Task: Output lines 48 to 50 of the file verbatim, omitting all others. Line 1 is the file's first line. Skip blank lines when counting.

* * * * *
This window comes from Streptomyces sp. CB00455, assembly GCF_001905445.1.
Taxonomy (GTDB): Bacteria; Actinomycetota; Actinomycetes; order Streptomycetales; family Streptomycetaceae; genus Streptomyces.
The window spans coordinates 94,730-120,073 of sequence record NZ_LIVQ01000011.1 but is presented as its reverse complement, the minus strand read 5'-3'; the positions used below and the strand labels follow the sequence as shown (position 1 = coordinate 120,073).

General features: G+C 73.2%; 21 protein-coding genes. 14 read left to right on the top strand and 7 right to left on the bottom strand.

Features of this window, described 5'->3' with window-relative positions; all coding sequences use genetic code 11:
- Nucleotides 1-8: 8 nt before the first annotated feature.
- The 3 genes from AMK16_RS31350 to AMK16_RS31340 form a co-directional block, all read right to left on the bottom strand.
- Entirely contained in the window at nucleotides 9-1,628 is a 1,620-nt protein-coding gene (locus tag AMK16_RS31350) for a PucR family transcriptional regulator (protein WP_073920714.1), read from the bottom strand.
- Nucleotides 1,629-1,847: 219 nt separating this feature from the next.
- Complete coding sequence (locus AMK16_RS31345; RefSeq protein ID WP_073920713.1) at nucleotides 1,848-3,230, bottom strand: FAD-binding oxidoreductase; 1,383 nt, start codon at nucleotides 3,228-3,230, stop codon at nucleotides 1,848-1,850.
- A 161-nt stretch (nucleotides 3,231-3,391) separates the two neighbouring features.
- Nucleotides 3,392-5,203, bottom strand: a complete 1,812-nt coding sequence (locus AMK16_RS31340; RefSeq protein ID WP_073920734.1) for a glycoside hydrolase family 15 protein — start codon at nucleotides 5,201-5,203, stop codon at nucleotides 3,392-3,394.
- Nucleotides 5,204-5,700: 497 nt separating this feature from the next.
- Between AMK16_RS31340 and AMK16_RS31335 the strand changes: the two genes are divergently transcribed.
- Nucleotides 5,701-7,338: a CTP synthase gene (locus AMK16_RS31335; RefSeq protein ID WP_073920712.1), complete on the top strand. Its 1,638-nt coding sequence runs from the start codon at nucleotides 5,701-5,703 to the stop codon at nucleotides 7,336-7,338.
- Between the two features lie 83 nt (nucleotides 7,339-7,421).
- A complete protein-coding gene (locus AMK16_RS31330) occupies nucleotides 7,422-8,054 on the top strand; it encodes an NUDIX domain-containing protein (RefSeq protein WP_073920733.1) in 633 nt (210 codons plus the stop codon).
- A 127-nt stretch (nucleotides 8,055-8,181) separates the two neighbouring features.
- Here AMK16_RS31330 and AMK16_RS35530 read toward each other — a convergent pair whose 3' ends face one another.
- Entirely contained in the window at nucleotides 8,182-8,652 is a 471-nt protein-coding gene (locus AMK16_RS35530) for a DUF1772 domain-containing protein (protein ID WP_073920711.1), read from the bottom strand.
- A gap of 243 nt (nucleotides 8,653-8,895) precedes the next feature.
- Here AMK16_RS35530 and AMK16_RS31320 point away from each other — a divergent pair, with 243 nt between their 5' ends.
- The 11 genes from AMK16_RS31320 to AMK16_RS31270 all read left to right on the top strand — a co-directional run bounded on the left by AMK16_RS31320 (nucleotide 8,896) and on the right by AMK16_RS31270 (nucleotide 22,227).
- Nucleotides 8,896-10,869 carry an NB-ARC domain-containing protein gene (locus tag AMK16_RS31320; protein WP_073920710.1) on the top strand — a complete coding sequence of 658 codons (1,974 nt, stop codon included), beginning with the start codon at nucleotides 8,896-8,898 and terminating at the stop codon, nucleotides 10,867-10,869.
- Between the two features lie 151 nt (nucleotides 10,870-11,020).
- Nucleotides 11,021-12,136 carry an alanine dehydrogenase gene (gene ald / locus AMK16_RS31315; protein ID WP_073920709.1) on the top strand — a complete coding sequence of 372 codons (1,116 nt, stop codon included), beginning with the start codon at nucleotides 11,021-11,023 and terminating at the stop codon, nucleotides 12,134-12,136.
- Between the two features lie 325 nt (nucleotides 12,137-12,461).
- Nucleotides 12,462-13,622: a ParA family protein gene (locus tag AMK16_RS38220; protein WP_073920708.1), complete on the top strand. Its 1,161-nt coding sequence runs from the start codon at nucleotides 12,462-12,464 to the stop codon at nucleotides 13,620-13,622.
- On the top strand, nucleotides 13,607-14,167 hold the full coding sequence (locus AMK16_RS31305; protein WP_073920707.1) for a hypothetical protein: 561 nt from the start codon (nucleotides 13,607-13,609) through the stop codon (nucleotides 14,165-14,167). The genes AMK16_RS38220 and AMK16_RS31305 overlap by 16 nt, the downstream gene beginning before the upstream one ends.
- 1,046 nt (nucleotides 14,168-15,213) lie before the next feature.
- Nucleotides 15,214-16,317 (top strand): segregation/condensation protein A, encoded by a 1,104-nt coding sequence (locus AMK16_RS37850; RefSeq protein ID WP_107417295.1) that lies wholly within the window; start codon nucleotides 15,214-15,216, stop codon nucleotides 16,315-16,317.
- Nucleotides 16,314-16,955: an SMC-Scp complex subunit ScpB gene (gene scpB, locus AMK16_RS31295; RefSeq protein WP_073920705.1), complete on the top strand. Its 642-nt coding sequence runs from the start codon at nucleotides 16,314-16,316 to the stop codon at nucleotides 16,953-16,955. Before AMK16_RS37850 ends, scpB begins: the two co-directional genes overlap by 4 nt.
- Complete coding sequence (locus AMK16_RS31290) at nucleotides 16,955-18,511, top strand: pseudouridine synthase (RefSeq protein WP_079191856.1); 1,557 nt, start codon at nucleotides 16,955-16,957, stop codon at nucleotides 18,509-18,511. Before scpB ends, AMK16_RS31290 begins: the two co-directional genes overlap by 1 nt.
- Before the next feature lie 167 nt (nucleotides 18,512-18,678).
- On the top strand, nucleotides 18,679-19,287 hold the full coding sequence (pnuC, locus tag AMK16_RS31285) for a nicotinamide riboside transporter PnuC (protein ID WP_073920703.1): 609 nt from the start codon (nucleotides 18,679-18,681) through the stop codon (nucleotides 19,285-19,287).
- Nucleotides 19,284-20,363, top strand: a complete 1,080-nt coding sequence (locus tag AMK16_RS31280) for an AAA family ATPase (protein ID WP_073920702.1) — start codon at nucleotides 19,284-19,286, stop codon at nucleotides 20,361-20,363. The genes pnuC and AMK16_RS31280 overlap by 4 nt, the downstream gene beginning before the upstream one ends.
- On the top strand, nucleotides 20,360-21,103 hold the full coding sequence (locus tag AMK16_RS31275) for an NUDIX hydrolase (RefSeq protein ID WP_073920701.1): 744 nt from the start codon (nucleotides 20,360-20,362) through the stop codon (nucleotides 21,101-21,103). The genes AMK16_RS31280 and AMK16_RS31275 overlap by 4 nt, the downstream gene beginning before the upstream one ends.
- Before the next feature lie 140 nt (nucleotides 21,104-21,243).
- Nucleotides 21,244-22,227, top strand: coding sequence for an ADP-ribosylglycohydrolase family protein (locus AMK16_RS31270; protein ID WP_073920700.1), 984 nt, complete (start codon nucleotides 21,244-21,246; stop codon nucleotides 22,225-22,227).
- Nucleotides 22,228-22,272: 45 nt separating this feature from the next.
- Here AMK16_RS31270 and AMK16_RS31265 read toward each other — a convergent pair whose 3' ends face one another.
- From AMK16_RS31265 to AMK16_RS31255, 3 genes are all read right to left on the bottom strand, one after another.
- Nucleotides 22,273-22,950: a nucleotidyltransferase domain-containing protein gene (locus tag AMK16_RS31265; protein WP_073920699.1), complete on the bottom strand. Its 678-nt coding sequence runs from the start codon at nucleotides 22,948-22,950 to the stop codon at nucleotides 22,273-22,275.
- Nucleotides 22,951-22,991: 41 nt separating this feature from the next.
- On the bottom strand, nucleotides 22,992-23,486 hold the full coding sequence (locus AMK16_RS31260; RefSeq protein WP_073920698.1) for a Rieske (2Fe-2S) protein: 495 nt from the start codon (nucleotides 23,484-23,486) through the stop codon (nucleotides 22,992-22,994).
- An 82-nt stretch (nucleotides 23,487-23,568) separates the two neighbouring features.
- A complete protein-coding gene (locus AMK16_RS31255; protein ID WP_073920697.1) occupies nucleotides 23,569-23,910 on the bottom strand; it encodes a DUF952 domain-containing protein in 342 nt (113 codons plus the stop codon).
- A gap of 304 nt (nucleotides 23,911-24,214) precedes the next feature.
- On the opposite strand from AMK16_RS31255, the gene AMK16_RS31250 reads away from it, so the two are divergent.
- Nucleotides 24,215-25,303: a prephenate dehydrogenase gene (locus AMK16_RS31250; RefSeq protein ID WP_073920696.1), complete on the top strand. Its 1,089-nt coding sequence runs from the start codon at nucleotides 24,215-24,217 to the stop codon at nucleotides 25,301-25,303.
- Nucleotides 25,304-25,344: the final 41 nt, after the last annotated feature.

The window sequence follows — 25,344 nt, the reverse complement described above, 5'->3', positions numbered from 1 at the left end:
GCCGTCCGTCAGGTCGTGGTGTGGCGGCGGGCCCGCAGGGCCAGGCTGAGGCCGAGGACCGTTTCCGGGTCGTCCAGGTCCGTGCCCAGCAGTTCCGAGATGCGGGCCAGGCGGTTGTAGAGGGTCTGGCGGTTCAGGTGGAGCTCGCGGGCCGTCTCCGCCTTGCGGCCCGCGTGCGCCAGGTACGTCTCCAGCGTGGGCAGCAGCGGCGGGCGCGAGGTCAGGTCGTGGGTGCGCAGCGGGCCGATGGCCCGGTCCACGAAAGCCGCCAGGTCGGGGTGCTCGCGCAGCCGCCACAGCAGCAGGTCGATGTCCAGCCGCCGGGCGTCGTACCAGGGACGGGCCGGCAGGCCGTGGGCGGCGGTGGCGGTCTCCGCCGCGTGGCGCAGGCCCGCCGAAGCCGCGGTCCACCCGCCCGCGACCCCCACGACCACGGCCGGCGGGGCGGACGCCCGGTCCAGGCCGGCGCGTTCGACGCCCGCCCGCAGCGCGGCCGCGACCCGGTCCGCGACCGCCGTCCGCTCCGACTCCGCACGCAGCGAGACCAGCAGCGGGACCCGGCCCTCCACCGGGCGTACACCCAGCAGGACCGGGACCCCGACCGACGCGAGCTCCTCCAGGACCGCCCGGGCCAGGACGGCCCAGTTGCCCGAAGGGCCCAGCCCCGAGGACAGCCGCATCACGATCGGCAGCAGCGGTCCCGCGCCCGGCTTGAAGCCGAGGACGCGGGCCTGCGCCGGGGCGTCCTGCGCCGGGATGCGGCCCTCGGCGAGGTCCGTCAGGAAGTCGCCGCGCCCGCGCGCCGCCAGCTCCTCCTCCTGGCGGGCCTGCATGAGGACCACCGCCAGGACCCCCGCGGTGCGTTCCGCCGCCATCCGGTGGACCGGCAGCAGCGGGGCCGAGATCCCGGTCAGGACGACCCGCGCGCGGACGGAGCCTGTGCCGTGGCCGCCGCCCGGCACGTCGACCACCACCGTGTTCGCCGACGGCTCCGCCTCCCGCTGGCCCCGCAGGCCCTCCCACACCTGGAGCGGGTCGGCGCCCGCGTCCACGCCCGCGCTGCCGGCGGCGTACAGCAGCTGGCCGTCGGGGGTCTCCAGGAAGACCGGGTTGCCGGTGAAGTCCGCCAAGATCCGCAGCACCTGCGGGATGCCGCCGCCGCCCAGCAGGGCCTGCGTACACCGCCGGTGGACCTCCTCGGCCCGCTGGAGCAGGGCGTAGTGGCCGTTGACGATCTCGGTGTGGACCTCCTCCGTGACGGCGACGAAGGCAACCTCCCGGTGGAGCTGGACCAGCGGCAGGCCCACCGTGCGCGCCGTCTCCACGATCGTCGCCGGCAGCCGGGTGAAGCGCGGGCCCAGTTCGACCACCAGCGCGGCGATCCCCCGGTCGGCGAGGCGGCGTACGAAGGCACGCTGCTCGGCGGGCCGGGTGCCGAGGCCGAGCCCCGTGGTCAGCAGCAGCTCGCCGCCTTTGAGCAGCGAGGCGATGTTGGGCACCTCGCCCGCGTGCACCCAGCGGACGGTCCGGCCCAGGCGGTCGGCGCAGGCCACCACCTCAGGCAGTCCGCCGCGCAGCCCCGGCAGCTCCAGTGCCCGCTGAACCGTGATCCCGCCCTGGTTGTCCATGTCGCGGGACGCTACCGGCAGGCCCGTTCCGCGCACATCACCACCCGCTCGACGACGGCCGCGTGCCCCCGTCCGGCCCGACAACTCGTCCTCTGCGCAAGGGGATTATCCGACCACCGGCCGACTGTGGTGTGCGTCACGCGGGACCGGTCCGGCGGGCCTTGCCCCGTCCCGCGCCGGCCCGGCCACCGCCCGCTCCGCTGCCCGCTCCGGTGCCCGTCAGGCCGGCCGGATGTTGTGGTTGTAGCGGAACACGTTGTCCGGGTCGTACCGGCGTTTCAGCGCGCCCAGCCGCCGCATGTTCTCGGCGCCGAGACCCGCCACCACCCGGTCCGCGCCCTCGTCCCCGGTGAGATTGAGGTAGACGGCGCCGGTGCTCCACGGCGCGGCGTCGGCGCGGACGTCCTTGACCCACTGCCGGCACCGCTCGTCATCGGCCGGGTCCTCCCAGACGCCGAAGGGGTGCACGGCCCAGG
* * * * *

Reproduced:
- A gap of 304 nt (nucleotides 23,911-24,214) precedes the next feature.
- On the opposite strand from AMK16_RS31255, the gene AMK16_RS31250 reads away from it, so the two are divergent.
- Nucleotides 24,215-25,303: a prephenate dehydrogenase gene (locus AMK16_RS31250; RefSeq protein ID WP_073920696.1), complete on the top strand. Its 1,089-nt coding sequence runs from the start codon at nucleotides 24,215-24,217 to the stop codon at nucleotides 25,301-25,303.